I had fully intended to join in with Beyond Eden Rock’s Margaret Kennedy day – and read and review this in time for last Monday. I just didn’t remember in time, plus the week has turned out busier than I had realised – my evenings taken up with other things. This is only the third Margaret Kennedy book I have read – but I knew already that it would be rather different to The Ladies of Lyndon and The Constant Nymph.
Margaret Kennedy won the James Tait Black memorial prize, in 1953 for Troy Chimneys which some people have called her finest novel. Margaret Kennedy was a prolific novelist and playwright. Her first novel, The Ladies of Lyndon, was published in 1923, although it is probably for her second novel The Constant Nymph that she is best known.
An historical novel, Troy Chimneys is set in Regency England, it concerns the two different sides of one man’s personality. Miles Lufton M.P is a self-made politician. He comes from a large, loving family. His father, an Anglican priest, his mother seemingly loved and respected by all. Miles is a second son, so needs to make his own way in the world, and has been doing a pretty fair job of it. Miles appreciates the countryside around him, he is a reliable, trustworthy young man, often driven to rail against injustices, happy in the company of a local farmer, the humble friend of his childhood. However, increasingly Miles feels that he is in fact two men; Miles Lufton, and his alter ego Pronto.
“Nor did we fall out. Though accomplices, we were never friends enough to quarrel. Each meant, at some time to be rid of the other. Miles was content to let Pronto take the lead to a certain point: he did not mean to put up with fellows like Crockett for ever, but he was anxious to secure an income of £3000 a year. Having got that, Pronto was to be dismissed; a pretty little property in the country was to be rented where Miles could retire and listen in surroundings, to the nightingales.”
The novel in fact opens with a short framing piece from the late nineteenth century, with some correspondence between some future descendants – discussing the finding of the ‘Lufton papers’ – part of a journal and the memoir of Miles Lufton covering the period of 1782 – 1818.
Miles recognises that it is Pronto – a nickname coined by some acquaintance that stuck, who is the ambitious, M.P, the man about town, society diner-out, weekend guest and flirt. Miles Lufton is not Pronto. Pronto is not the Miles, who dreams of a quieter life one day, he is not the man who meets Harry Ridding, farmer and childhood friend on an almost equal footing. It is certainly not Pronto who spends a night in the cottage of William Hawker; an American who had helps Miles when he got into difficulties while out sailing. Miles is impressed by this humble, educated man, and his gentle wife. So when Hawker finds himself taken by the press gangs, Miles is determined to help. However, while in Dawlish in Devon, the more disreputable Pronto seems to get the better of Miles. It is Miles who falls for the wrong woman as a young man, a spiteful jealous, controlling woman, from who he has a lucky escape. Later it is Miles who realises the woman he loves has been right under his nose, for years.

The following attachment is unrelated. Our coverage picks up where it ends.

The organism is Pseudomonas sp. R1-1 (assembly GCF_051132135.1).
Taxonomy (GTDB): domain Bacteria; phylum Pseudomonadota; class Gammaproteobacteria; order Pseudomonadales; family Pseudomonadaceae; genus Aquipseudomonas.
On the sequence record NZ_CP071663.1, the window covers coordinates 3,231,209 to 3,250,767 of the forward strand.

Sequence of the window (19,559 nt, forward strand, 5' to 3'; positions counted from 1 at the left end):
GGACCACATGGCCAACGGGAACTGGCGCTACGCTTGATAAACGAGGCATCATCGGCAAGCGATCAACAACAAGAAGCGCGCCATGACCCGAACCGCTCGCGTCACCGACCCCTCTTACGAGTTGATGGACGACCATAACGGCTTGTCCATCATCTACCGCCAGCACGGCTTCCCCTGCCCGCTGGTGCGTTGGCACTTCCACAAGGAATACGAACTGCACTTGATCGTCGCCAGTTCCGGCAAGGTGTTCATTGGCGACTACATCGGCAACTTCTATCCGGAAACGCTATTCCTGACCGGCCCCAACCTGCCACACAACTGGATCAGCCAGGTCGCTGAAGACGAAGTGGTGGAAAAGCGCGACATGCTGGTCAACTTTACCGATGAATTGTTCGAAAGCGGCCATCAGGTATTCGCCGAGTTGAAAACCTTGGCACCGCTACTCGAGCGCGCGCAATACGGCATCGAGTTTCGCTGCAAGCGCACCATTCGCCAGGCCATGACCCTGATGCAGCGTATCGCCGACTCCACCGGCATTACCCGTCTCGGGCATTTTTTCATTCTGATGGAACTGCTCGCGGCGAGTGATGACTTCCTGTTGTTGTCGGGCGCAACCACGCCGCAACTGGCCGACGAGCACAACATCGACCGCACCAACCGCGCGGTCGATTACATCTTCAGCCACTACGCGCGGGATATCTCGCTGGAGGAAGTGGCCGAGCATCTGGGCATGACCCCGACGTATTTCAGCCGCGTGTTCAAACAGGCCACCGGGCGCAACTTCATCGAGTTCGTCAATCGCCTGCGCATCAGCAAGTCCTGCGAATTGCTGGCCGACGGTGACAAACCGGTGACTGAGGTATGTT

“When not obliged to think of other things, last summer, I thought of Caroline Audley. She haunted my imagination. I fancied conversations with her, in which she should revise a little her opinion of Lufton, – should allow him to be more manly than she supposed. In these interviews he played the man in a very determined fashion, and she most obligingly played the woman, – refrained from those cool, friendly jibes which might have brought him down to earth. This fancied Caroline was softer, more pliant, than the actual Caroline; her superiority though warmly acknowledged, was not allowed to obtrude.”
Having found and fallen in love with his house Troy Chimneys – Miles installs a tenant there for ten years, planning to eventually leave public life behind him and settle down there quietly. Miles longs to get rid of his alter ego permanently, but the peace and retirement he craves, and the woman he loves seem beyond his grasp.
Troy Chimneys is a poignant exploration of one man’s inner turmoil, and the lost opportunities that dominate his life.
This was a much more engrossing and compelling read than I had possibly expected. The structure is a little unusual as is the subject matter – but I found I quickly got drawn into the narrative of Miles’s story.